In the last couple of months, Sam’s team has grown immensely. They have good ideas, insights, and most importantly, engagement and the ambition to work together and take on more has spiked.
Sam’s team’s engagement levels have been increasingly growing, making his team and company much stronger and ultimately more successful. However, he doesn’t have any quantitative results to show this because of economic and regulatory factors that have impacted his team’s ability to achieve the results they set out at the beginning of the quarter (before the economic and regulatory changes occurred).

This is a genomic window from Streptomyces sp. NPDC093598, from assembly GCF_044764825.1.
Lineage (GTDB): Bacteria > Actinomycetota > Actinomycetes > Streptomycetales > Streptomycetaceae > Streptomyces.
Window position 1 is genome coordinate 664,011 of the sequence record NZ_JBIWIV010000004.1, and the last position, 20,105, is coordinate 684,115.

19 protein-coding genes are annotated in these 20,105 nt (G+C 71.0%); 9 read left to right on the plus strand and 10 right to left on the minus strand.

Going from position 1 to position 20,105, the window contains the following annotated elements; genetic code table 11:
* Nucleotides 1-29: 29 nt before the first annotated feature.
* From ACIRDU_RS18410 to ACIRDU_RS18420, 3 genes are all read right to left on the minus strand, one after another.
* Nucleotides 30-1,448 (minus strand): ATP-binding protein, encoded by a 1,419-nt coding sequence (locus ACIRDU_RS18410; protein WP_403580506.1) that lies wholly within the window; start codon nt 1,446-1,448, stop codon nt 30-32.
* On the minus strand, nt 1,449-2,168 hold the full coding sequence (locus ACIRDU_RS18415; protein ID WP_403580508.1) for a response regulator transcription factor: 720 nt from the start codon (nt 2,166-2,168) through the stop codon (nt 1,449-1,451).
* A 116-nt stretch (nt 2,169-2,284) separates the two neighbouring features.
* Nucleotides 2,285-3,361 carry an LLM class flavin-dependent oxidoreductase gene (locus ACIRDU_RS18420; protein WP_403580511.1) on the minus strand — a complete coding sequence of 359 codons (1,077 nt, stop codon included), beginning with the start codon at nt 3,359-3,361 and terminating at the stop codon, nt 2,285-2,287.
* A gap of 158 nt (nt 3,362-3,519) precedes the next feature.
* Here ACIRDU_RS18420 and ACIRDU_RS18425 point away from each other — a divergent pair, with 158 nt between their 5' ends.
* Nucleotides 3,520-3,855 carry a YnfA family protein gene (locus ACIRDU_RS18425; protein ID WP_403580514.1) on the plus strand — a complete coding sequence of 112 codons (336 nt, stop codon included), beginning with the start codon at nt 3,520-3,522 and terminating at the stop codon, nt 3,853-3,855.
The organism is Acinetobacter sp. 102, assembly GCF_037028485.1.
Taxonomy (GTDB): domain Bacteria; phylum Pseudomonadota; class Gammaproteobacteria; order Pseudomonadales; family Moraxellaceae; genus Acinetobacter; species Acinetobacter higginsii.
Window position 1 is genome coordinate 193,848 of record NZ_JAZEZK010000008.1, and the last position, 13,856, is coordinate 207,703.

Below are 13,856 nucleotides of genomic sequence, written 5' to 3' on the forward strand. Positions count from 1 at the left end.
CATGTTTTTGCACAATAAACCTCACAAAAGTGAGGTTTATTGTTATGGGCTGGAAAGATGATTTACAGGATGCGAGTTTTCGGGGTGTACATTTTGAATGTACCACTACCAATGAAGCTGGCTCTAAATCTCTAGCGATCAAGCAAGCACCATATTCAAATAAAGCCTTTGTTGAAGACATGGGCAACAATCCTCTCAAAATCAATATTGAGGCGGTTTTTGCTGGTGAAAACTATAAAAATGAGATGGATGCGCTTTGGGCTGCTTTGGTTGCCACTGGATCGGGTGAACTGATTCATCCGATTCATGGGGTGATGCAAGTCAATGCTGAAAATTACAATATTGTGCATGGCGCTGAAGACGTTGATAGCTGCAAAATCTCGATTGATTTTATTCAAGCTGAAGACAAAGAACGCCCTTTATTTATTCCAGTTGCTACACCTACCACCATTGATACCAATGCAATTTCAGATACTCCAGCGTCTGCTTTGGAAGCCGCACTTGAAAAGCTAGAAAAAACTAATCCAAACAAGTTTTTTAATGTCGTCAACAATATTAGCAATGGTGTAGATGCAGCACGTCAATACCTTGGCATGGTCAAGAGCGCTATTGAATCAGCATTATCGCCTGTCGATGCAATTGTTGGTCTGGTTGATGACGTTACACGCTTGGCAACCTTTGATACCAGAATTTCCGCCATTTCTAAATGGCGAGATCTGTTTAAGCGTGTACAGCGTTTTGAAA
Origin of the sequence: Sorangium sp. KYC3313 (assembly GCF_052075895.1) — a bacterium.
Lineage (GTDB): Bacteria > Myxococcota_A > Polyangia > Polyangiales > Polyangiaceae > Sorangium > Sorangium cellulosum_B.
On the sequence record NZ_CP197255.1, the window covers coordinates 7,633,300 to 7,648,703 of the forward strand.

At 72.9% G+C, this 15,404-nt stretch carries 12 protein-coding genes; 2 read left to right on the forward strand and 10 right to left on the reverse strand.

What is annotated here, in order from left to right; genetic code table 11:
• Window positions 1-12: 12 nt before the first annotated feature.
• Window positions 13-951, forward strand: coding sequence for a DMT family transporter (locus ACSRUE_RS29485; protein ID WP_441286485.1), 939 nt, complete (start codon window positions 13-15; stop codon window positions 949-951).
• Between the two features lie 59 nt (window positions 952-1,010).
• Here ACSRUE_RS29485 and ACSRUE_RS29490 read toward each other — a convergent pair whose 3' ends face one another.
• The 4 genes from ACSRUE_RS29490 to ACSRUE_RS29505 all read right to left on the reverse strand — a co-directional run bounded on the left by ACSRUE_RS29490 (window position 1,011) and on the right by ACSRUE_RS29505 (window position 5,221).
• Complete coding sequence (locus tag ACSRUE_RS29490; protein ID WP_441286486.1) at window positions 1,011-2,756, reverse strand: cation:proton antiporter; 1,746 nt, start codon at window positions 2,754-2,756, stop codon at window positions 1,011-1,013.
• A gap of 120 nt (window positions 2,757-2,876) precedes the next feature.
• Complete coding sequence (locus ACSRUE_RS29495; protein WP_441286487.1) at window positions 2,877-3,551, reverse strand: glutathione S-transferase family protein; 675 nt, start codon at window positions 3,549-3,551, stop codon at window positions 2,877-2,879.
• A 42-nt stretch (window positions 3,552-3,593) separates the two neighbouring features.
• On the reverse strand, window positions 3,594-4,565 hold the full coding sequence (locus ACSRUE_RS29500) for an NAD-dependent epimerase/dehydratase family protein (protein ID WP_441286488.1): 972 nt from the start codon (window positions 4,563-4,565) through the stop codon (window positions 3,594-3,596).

It takes time and effort to grow a team to reach success. If people aren’t engaged, then a team’s overall efficiency and success rates will reflect that. However, when a team is engaged, the company is open to reaching high levels of success.
In Sam’s case, the CEO found their lack of quantitative results concerning. Going into the meeting, Sam was excited to present their team’s growth and improvement as a unit. How can Sam approach this conversation with his boss, and show the team’s growth and improvement over the last couple of months, without quantitative results?
Here are some helpful tips when having a performance review discussion with a boss who doesn’t think you’ve accomplished much:
Mentally prepare yourself before the conversation